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Contract Basics

Acceptance of an Offer

Acceptance indicates assent to the offer as presented, in the manner stated in the offer. For an offer to be valid, the accepting party must know the offer terms, show acceptance or intention to accept, and express the acceptance of the offer's terms without condition.

Once a valid offer is made, it will become a binding contract—one that is enforceable—as soon as the other party makes a valid acceptance of it. Acceptance indicates agreement with the offer as described and stated in the offer.

To be valid, an acceptance must fulfill three conditions.

First, the accepting party must know the offer terms. If a party is negotiating but does not understand the offer and all its terms, then that party is not able to indicate assent or acceptance of the offer. For example, Myra wants to sell Logan a car. She says, "I will sell you my car, and you can pick it up from my house this fall." Logan agrees. Logan does not know the offer. The specifics of price and when he will receive the car have not been determined.

Second, the party must show an acceptance or intention to accept the offer. Attorneys often call this a "meeting of the minds." This means essentially that the parties understand and agree with each other. One party has made an offer with certain terms, the second party has accepted the exact same offer, and both understand what the bargain or deal actually is. An example of meeting of the minds would be "I offer you $1,000 to buy your car. I will pay in three days and take title at that time." The response would be "Yes, I agree to all terms of your offer."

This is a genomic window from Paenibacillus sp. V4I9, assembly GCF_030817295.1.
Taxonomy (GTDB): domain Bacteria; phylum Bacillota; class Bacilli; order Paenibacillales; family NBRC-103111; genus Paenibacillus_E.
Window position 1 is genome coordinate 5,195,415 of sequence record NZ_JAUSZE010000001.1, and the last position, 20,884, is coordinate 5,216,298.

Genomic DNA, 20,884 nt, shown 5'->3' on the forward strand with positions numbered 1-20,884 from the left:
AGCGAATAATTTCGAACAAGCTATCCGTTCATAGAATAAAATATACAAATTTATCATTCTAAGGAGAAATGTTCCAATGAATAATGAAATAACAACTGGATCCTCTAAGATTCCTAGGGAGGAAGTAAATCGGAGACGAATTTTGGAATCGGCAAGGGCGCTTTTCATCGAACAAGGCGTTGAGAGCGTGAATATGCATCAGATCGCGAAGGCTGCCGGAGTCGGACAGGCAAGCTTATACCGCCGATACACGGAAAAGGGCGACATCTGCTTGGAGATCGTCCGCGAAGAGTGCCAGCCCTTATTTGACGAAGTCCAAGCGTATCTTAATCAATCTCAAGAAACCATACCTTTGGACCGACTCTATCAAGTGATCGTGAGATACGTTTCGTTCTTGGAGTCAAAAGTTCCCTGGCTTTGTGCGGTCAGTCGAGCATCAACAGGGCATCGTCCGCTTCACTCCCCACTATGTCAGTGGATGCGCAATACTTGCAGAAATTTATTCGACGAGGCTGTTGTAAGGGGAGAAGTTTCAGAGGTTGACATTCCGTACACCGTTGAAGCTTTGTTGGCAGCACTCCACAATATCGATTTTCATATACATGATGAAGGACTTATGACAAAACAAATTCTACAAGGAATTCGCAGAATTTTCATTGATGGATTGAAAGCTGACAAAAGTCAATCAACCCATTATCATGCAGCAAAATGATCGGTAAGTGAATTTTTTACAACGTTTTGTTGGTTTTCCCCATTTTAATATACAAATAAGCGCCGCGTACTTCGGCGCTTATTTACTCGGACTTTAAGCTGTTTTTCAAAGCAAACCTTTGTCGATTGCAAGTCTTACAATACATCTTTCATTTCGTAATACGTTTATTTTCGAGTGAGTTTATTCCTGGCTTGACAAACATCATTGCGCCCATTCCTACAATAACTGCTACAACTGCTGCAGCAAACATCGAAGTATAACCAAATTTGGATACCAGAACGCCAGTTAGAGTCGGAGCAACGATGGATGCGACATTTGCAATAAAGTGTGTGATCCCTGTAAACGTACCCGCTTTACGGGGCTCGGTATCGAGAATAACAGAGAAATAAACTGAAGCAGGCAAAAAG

Finally, the acceptance must be expressed in a manner that accepts the offer and all its terms without condition or contingency. For example, if Logan receives an offer that contains 10 terms, one of which is price, it is not a valid acceptance to say that he agrees to the price. He must agree to all the terms.

In addition, parties may not condition the acceptance on any condition or contingency. For example, Logan cannot say, "I accept the offer to buy your car provided I am able to get financing." This condition needs to be built into a counteroffer—that is, a response that has additional or different terms from the original offer—and then accepted for there to be a binding contract.

Once there is an acceptance of an offer, this creates the meeting of the minds necessary to form a binding contract. While a valid offer and acceptance establish a meeting of the minds, there are some other elements that still need to be present for a contract to be valid, such as consideration and legal intent.